Homebush’s Shipwreck Floating Forest


Image credit: Bruce Hood

In 1966, the Maritime Services Board approved a section of Homebush Bay for use as a shipwreck yard. In 1970 a wooden ramp was constructed to break up the vessels ashore, after breaking they were scuttled off along Long Reef as part of the shipwreck reef formed from 1976.

The SS Ayrfield is among the four visible shipwrecks to be spotted around the Homebush area and is locally  known as The Floating Forest. Coming in at 79.1m in length and 1,140-tonne steel, it is the most well known because of its relatively well-preserved condition with the blossoming foliage that adorns the rusted hull.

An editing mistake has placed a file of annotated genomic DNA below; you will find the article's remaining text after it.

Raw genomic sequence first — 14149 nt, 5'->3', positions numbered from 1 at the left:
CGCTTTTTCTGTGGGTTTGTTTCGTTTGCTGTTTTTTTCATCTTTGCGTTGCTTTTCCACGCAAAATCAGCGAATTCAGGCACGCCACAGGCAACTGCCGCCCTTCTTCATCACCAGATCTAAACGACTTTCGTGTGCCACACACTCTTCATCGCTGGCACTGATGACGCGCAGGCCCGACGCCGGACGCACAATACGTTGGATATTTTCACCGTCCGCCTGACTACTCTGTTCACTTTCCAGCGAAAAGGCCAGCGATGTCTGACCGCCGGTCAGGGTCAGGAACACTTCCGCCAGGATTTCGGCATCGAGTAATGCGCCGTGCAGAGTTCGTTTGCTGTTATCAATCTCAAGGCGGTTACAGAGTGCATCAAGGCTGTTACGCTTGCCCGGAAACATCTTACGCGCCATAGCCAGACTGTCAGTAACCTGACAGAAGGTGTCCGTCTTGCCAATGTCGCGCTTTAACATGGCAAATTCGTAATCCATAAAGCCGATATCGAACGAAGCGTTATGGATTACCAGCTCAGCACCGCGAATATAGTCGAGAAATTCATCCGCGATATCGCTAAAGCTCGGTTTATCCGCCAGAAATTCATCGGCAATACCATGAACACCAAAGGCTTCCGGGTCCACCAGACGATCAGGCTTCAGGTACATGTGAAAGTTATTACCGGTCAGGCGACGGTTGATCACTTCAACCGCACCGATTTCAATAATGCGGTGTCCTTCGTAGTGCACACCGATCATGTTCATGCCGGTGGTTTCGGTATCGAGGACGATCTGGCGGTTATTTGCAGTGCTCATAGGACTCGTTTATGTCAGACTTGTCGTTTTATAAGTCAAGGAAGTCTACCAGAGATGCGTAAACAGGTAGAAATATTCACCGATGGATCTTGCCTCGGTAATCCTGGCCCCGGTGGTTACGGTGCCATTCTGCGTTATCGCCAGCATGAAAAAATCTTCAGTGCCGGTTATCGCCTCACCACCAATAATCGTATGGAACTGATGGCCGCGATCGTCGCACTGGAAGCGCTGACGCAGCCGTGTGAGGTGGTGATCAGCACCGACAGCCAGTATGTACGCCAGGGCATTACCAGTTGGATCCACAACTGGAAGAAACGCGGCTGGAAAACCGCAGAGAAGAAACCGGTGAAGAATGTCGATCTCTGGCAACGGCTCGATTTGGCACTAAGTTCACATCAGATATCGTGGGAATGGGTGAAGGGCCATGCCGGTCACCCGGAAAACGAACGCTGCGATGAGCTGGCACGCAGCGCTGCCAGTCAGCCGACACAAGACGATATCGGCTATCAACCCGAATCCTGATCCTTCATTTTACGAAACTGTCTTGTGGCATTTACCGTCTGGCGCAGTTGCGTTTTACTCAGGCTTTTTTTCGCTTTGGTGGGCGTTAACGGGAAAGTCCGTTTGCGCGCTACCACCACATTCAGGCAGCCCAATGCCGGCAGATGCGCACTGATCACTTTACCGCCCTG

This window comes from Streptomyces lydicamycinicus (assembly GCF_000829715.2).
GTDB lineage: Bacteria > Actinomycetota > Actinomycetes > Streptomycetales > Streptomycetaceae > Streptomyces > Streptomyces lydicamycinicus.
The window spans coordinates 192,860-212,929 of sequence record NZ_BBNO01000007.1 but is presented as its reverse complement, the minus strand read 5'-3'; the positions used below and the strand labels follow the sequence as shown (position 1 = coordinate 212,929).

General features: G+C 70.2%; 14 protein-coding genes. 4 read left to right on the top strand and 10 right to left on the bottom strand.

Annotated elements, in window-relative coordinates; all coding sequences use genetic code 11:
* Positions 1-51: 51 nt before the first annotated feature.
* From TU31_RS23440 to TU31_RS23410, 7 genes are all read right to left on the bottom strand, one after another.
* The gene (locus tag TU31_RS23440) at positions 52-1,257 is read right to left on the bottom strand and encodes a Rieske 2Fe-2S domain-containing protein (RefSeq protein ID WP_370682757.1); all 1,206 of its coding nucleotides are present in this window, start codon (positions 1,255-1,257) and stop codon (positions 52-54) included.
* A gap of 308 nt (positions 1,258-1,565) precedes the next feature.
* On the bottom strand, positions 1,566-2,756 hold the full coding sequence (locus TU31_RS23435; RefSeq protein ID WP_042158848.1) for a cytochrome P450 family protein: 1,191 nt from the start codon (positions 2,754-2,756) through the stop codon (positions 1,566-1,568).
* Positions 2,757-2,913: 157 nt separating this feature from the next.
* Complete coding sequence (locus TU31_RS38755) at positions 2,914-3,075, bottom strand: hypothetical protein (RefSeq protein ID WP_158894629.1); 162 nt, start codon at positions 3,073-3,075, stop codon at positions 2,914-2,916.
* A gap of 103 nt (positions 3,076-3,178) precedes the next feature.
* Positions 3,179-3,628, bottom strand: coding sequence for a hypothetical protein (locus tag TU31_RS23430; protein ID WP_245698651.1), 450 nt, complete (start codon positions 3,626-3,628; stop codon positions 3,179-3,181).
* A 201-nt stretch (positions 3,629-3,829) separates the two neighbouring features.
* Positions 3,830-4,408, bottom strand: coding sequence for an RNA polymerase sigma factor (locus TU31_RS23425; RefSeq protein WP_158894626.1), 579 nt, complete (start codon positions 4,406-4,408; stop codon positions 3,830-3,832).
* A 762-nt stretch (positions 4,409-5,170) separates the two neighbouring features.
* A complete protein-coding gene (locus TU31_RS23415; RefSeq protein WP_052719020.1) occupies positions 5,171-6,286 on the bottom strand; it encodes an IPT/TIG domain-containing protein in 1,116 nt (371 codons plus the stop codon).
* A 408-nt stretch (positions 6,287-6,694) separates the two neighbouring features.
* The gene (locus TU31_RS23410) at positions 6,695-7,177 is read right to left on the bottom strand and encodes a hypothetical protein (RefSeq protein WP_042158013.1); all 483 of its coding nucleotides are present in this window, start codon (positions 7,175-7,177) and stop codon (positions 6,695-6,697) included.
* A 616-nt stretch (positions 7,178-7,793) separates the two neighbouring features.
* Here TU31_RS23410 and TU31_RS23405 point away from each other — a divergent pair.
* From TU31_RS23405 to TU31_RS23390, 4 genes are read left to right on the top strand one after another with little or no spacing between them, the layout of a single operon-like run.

Built in England in 1911 as a cargo ship, it was used by the Commonwealth Government during WWII to transport supplies to American troops in the Pacific.

In 1951 it was sold to the Miller Steamship Company and operated as a collier on the sixty miler run between Sydney and Newcastle until its registration was cancelled in 1972, resulting in it being sent to its final resting place where its hull floats covered by lush vegetation.

Here it remains in Homebush Bay as a spectre of beauty and a token of history.



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